Bestselling Traditional authors can bend the rules of grammar and composition, invent new words and new spellings, and be perceived as unique for their “style.” When an Indy author bends the rules he/she is typically seen as substandard, sophomoric, or just plain bad.

Indy authors write great stories, not every single one, but a substantial number. When an Indy author writes a bad book the only way to recover is to start over, from scratch. Traditional authors write bad books and sometimes fail miserably, but somehow we forgive the exceptions and look forward to the next page turner. Traditionally published books are not always great, neither are independently published books. However, there are many books out there in both categories that are fantastic.

Don’t judge a book by its cover, or its publisher. Read samples of books online before you buy. Decide for yourself if you like the work based upon the merit and ability of the author. If you like the book, buy it!

Our world cultures all depend upon the written word for our tactile foundations of understanding. We can all do our part to maintain the word’s significance in our lives and in the lives of generations yet to be born. Read more, read well, it can be a brand new world.

Your comments and questions are always welcome.

Elizabeth’s Secrets
Dark Star

Thursday, May 23, 2013

Bookbub, Kicking Butt & Taking Names

Recently an author friend of mine signed up with Bookbub to help promote one of her books. She is an Independent, Indy, author and writes non-fiction. Her promotion is still in progress with great success. Bookbub should be of interest to readers as well as writers because they always promote good, highly discounted books. They have more than a million subscribers to their free discount notifications. When reviewing comments about their site and service I found a substantial number of grateful readers who mentioned the advantages of being steered toward outstanding, affordable books.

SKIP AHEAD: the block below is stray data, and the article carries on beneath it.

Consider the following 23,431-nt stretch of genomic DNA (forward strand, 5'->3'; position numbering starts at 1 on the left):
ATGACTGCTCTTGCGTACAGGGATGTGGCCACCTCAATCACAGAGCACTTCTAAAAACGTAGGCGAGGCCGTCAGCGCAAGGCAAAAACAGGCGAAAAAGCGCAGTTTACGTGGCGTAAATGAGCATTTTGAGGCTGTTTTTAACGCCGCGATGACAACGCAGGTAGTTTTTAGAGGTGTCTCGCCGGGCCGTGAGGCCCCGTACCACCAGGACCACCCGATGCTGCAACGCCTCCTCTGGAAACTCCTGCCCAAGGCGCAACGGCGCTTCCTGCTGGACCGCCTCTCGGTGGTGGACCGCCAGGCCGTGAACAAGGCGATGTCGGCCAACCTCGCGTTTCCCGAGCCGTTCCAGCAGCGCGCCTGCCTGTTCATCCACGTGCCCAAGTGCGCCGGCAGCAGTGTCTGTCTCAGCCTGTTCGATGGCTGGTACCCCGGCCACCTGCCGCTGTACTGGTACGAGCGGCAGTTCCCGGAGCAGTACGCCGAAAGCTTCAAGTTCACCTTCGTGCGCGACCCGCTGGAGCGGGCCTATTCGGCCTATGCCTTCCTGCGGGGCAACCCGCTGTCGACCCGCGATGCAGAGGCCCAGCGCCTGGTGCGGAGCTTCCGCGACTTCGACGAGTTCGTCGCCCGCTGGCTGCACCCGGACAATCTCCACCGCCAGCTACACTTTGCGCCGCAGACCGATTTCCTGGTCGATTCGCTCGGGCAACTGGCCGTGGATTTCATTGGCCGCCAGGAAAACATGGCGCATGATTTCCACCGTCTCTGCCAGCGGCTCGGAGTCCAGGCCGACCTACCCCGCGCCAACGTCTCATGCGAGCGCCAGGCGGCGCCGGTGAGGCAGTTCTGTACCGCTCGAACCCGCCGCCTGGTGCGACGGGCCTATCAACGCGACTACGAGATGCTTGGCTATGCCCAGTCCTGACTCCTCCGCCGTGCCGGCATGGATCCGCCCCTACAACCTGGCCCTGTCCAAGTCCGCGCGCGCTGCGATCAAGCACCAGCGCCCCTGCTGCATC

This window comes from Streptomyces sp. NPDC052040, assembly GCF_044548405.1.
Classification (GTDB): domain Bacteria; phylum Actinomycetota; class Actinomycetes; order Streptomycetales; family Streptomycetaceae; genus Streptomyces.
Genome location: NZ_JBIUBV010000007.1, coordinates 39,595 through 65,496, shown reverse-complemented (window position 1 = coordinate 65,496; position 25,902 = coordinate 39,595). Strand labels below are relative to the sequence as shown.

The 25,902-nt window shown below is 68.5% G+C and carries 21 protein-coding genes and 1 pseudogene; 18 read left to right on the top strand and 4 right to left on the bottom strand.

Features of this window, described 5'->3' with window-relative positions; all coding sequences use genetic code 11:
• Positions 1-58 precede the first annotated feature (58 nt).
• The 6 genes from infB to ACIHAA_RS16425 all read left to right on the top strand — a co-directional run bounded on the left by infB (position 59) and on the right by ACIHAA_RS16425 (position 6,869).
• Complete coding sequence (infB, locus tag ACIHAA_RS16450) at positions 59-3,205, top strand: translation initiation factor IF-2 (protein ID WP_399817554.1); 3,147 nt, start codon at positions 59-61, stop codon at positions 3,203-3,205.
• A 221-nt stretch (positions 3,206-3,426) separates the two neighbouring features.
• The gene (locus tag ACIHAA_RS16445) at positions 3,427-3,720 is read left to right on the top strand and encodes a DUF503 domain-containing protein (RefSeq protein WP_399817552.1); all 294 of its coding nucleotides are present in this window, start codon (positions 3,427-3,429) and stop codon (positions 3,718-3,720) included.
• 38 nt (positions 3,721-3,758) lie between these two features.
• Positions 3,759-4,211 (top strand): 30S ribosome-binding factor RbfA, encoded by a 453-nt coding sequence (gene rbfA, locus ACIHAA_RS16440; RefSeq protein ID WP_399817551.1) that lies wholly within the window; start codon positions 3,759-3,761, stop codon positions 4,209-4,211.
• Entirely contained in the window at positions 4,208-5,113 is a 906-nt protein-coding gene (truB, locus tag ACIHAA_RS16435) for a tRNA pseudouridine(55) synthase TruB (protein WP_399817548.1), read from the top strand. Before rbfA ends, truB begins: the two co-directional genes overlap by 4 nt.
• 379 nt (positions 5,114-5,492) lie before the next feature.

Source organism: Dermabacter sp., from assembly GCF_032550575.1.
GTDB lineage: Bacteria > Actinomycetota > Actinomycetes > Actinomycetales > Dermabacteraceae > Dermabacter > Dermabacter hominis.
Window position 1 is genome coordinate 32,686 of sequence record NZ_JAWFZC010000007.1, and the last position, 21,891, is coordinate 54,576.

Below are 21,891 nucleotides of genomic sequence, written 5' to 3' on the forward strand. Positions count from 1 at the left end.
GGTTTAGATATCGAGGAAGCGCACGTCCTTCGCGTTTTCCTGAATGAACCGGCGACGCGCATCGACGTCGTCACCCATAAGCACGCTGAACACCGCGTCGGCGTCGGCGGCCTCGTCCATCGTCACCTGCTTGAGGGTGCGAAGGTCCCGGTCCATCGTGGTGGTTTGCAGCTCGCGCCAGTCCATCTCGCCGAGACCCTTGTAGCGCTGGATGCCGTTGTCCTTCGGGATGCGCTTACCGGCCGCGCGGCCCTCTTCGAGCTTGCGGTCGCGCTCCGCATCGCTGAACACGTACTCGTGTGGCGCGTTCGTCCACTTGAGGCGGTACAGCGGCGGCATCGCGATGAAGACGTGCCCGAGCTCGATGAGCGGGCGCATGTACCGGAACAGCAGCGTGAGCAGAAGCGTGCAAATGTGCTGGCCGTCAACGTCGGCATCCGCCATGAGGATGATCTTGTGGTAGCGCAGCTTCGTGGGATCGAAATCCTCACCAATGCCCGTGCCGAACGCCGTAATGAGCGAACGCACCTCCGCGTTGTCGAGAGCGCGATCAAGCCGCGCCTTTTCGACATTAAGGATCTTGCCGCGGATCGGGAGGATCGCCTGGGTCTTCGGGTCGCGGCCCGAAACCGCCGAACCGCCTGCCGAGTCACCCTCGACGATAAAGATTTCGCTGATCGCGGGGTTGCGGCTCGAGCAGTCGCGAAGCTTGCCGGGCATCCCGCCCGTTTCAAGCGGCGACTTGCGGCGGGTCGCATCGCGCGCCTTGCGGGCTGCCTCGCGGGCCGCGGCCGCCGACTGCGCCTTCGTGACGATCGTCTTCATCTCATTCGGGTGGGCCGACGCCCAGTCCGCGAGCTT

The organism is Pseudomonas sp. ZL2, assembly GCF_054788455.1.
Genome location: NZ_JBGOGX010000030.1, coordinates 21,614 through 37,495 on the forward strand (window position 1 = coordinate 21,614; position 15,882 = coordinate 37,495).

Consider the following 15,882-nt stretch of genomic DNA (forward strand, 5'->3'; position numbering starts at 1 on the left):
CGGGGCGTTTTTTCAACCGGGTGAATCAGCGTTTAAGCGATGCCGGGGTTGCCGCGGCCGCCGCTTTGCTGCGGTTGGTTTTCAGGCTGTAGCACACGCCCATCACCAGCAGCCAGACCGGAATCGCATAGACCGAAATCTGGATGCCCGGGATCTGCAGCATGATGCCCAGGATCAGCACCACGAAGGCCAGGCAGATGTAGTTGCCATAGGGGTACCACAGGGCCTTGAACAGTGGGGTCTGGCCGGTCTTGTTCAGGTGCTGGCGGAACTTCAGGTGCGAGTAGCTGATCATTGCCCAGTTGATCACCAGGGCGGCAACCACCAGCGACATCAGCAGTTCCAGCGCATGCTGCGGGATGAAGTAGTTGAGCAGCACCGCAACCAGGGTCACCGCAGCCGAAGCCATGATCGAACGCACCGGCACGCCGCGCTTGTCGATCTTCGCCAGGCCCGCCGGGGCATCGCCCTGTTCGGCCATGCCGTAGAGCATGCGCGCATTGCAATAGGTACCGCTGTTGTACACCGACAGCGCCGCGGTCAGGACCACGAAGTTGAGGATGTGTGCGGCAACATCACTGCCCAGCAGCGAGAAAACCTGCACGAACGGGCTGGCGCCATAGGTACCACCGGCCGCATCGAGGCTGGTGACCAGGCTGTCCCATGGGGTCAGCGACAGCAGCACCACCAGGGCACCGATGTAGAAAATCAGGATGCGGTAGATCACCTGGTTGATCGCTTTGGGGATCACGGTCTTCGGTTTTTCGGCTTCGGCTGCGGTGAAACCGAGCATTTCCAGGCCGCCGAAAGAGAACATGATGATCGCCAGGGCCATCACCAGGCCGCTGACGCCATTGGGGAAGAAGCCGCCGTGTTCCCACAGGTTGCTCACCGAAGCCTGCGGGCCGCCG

Let’s break this conversation down into a segment for readers and one for authors.


Readers can go online to the Bookbub site, sign-up, and choose a genre of titles to receive, all for free. Bookbub’s editorial committee reviews every book that is submitted for promotion to ensure quality and an acceptable discount. They promote free books, 99 cent books, and even $2.99 books. The books can be available electronically from sites like Kindle, Barnes & Nobel, Apple, Smashwords etc. Print copies can also be obtained, although the deep discounts do not usually apply. As a reader, just imagine that an impartial third party will send you a brief e-mail every day with a list and short description of the kinds of books you like.